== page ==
The Namibia University of Science and Technology aims to deliberately develop in Namibia and become a bridge between industry and academia through the spirit of entrepreneurship, creativity, invention and innovation.
NUST vice chancellor Erold Naomab said the institution is capacitated to solve challenges brought by the external environment and positioned to be a cohesive university that is ready to tackle complex 21st-century challenges.
He said this last week during the institution’s 2022 October graduation ceremony. Naomab said: “We are faced with many challenges both locally and globally. We have seen irregular seasons due to global warming, causing the formation of either extreme dry seasons or unusual rainy seasons that lead to floods.
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He added that despite this grim outlook, he is optimistic that things will be changed or addressed due to the ripe for new solutions. “However, the spirit of entrepreneurship, creativity, invention and innovation will not develop in Namibia by accident. It should be planned, managed and encouraged,” he said.
Naomab stated: “We will use technologies and maximise the benefits of the fourth and fifth industrial revolutions. Through our enabling tools, such as the hypertext transfer protocol secure (HTTPS), we hope to be a catalyst for innovation in Namibia - a bridge between industry and academia.”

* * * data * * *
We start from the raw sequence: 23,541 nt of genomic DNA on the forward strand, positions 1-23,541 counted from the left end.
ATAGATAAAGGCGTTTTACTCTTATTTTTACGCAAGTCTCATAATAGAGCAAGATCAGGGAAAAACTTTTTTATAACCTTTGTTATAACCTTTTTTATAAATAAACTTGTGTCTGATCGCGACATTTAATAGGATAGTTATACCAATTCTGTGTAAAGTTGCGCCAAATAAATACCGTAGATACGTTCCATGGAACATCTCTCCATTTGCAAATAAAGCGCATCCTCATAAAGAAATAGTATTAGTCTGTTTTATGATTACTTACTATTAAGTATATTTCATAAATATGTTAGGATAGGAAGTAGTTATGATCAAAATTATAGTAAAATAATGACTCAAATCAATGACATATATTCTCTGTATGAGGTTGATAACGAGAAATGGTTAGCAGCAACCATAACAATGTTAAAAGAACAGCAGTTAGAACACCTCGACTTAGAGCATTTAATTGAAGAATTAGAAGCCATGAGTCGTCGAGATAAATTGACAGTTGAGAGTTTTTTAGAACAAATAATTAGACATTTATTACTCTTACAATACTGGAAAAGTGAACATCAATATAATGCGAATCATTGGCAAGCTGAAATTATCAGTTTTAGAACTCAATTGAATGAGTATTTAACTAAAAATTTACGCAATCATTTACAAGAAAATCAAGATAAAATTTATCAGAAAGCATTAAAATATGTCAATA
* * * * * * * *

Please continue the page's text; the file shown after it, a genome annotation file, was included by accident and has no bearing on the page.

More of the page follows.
He added that formerly unexplored areas such as aerospace engineering, nuclear technology and emerging technologies must become a common stay at NUST and the institution deems them as a necessity.
On the same occasion, higher education minister Itah Kandjii-Murangi stated that the time is ripe for Namibia and Africa to embrace technology and that NUST should be at the forefront of diffusing the adaptation of technology into the communities.
She further called on higher education institutions to come up with platforms where university students display their skills, like the World Skills Competition.
“It is my view to have our institutions of higher learning, likewise come up with a platform to showcase their technological projects for the country and the world to see. This will have a social positive impact that will extend beyond the classroom and beyond the workplace,” she stated.
Kandjii-Murangi added: “We can no longer afford to pursue knowledge that stays on the shelves, and in our exams.
People must see it, touch it and be improved by what we universities do.” This year, NUST capped 3 074 graduates, representing the largest number in a single year in the history of the institution. Last year, over 2 400 NUST students graduated. That ceremony was virtually held.